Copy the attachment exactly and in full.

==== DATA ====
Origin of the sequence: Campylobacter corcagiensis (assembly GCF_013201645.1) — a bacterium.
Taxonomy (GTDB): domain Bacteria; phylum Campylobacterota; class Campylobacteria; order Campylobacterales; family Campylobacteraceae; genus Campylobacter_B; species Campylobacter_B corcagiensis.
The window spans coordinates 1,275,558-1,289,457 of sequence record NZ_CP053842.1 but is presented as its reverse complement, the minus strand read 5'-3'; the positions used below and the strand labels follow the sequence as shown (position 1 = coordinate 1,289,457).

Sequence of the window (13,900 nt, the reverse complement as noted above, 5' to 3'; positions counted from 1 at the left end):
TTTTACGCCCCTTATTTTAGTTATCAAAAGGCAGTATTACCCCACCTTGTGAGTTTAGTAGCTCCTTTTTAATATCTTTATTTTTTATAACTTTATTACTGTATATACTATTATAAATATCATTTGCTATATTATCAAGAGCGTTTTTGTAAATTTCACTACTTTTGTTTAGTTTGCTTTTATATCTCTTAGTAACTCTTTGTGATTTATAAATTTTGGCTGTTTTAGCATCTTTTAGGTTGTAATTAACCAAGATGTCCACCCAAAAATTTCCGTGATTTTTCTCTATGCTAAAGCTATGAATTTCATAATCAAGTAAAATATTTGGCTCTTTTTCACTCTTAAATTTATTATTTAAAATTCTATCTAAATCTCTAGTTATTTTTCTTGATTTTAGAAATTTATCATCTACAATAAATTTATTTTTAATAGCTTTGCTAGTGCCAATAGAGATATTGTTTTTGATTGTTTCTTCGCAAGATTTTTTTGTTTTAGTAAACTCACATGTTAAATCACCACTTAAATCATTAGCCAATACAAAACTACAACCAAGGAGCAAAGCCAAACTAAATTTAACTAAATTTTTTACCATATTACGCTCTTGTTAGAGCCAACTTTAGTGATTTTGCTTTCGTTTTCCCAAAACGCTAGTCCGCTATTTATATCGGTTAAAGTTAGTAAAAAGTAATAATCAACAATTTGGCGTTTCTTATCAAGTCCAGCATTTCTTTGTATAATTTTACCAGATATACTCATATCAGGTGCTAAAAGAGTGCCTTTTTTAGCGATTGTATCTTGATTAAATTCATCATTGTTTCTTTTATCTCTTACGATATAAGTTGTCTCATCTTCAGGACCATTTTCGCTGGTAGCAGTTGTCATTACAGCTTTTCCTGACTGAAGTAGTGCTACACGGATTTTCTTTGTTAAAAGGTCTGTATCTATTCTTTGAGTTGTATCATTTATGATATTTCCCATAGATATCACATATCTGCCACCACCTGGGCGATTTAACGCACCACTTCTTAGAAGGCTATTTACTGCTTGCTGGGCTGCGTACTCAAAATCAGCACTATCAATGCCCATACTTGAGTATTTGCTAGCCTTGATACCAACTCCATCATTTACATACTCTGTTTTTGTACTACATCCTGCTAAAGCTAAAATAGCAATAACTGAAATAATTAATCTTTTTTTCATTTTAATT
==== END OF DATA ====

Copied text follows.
Origin of the sequence: Campylobacter corcagiensis (assembly GCF_013201645.1) — a bacterium.
Taxonomy (GTDB): domain Bacteria; phylum Campylobacterota; class Campylobacteria; order Campylobacterales; family Campylobacteraceae; genus Campylobacter_B; species Campylobacter_B corcagiensis.
The window spans coordinates 1,275,558-1,289,457 of sequence record NZ_CP053842.1 but is presented as its reverse complement, the minus strand read 5'-3'; the positions used below and the strand labels follow the sequence as shown (position 1 = coordinate 1,289,457).

Sequence of the window (13,900 nt, the reverse complement as noted above, 5' to 3'; positions counted from 1 at the left end):
TTTTACGCCCCTTATTTTAGTTATCAAAAGGCAGTATTACCCCACCTTGTGAGTTTAGTAGCTCCTTTTTAATATCTTTATTTTTTATAACTTTATTACTGTATATACTATTATAAATATCATTTGCTATATTATCAAGAGCGTTTTTGTAAATTTCACTACTTTTGTTTAGTTTGCTTTTATATCTCTTAGTAACTCTTTGTGATTTATAAATTTTGGCTGTTTTAGCATCTTTTAGGTTGTAATTAACCAAGATGTCCACCCAAAAATTTCCGTGATTTTTCTCTATGCTAAAGCTATGAATTTCATAATCAAGTAAAATATTTGGCTCTTTTTCACTCTTAAATTTATTATTTAAAATTCTATCTAAATCTCTAGTTATTTTTCTTGATTTTAGAAATTTATCATCTACAATAAATTTATTTTTAATAGCTTTGCTAGTGCCAATAGAGATATTGTTTTTGATTGTTTCTTCGCAAGATTTTTTTGTTTTAGTAAACTCACATGTTAAATCACCACTTAAATCATTAGCCAATACAAAACTACAACCAAGGAGCAAAGCCAAACTAAATTTAACTAAATTTTTTACCATATTACGCTCTTGTTAGAGCCAACTTTAGTGATTTTGCTTTCGTTTTCCCAAAACGCTAGTCCGCTATTTATATCGGTTAAAGTTAGTAAAAAGTAATAATCAACAATTTGGCGTTTCTTATCAAGTCCAGCATTTCTTTGTATAATTTTACCAGATATACTCATATCAGGTGCTAAAAGAGTGCCTTTTTTAGCGATTGTATCTTGATTAAATTCATCATTGTTTCTTTTATCTCTTACGATATAAGTTGTCTCATCTTCAGGACCATTTTCGCTGGTAGCAGTTGTCATTACAGCTTTTCCTGACTGAAGTAGTGCTACACGGATTTTCTTTGTTAAAAGGTCTGTATCTATTCTTTGAGTTGTATCATTTATGATATTTCCCATAGATATCACATATCTGCCACCACCTGGGCGATTTAACGCACCACTTCTTAGAAGGCTATTTACTGCTTGCTGGGCTGCGTACTCAAAATCAGCACTATCAATGCCCATACTTGAGTATTTGCTAGCCTTGATACCAACTCCATCATTTACATACTCTGTTTTTGTACTACATCCTGCTAAAGCTAAAATAGCAATAACTGAAATAATTAATCTTTTTTTCATTTTAATT